By Reid McCollum

We often ask, “How can we get young people more engaged in policy and politics?” Perhaps instead we should ask, “What are young people doing to engage in policy and politics and how can we support them?” 

On Sunday, April 28th, four local student-led chapters of March For Our Lives hosted a Rally for Change in Downers Grove. They were from Downers Grove, Naperville, Aurora and Geneva. 

The rally was a success and very inspiring. Several students gave powerful speeches, read moving poems, and sang songs with grace and poise. Congressman Sean Casten, teachers, and leaders from Moms Demand Action spoke as well. Dozens of students came in support, making up about half the audience. CBS had a camera there, and at least one story was written about the event by the press.

While students led the way, adults supported each step of the way in mostly invisible ways. This is a model for how we can do our part to help young activists build momentum, confidence, and engagement among their peers.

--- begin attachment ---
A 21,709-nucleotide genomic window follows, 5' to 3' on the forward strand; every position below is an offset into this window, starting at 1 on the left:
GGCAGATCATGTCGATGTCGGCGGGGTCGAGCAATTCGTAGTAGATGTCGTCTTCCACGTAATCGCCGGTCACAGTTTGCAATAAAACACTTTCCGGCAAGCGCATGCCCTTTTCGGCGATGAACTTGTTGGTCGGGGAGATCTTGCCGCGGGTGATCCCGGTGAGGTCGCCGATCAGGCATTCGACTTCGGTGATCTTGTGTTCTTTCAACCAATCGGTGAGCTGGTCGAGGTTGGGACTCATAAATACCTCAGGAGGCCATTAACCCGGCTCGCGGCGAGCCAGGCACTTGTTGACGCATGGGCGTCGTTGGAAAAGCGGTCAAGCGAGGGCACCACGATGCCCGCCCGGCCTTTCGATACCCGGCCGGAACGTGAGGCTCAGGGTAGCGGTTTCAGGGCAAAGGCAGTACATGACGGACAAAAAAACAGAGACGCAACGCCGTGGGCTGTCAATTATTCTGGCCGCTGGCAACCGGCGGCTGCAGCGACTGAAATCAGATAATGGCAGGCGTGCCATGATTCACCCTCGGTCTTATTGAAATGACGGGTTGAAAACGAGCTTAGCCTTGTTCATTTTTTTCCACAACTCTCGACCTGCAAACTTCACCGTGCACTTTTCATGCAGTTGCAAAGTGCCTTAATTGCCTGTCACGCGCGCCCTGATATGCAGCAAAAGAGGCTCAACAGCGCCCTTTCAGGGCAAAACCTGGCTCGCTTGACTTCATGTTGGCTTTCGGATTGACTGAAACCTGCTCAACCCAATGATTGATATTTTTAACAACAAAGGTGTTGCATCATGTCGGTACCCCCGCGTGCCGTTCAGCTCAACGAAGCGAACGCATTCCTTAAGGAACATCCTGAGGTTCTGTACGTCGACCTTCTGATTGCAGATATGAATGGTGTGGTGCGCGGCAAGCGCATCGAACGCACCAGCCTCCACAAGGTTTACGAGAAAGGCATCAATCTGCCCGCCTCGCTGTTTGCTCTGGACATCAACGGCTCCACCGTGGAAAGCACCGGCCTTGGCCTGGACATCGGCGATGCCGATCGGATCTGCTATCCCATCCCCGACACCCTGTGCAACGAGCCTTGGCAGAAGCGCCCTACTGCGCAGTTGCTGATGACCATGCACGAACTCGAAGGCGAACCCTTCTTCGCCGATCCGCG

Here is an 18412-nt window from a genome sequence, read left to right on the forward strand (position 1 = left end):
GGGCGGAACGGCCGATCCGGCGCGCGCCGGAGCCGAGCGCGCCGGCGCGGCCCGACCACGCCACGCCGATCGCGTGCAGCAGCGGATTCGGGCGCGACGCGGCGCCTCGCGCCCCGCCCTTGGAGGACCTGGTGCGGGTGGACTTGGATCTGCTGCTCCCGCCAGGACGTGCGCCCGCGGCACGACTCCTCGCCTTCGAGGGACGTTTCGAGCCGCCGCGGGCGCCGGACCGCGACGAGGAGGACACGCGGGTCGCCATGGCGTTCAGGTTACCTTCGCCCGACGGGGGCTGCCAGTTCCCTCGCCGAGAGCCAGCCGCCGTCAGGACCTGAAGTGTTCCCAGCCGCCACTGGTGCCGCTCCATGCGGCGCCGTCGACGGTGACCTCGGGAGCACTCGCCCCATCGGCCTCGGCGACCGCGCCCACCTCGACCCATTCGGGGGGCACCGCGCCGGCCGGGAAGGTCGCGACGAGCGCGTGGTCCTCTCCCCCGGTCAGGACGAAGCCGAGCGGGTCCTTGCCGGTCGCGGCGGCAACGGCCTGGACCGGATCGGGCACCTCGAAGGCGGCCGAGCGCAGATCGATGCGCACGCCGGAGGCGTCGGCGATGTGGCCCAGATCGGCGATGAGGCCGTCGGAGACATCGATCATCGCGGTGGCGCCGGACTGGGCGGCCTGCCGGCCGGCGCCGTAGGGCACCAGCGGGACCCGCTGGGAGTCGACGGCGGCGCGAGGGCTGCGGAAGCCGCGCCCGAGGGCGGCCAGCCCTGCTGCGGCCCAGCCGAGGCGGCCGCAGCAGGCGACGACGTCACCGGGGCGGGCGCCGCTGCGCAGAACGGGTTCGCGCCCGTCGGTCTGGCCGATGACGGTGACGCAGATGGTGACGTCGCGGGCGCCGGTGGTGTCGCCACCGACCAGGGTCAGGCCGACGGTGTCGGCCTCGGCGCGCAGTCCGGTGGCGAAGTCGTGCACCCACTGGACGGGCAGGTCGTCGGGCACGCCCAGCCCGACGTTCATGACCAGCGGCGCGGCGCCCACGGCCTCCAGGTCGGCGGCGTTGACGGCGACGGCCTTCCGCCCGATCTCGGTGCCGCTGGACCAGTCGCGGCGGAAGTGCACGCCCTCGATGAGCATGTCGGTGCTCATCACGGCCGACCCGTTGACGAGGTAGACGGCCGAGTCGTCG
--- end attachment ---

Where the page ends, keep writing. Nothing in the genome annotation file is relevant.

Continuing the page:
Less than a week later, students across Chicagoland organized the Chicago Climate Strike, including several student-led groups: Illinois Youth Climate Strike, Chicago Youth Alliance for Climate Action, and Sunrise Movement Chicago. Senator Durbin and other elected officials joined young activists as speakers. Again, students led, and older adults supported them each step of the way in mostly invisible ways. The students also participated in civil disobedience by skipping school for the event. 

The pattern is clear. The youth are engaged and advocating for school safety and climate action. Our role is to listen to their advocacy, amplify it, and show up. We can also build relationships and alliances that can lead to collaboration and joint actions. We can encourage young leaders to take internships with DGTDO, candidates, or other political non-profits. We can ask them how we can be helpful and volunteer when called upon. We can find hope and inspiration in their activism. 

Here are their Twitter handles — I know that’s not something everyone is comfortable with, but we asked how to get young people more engaged in policy and politics, after all, didn’t we?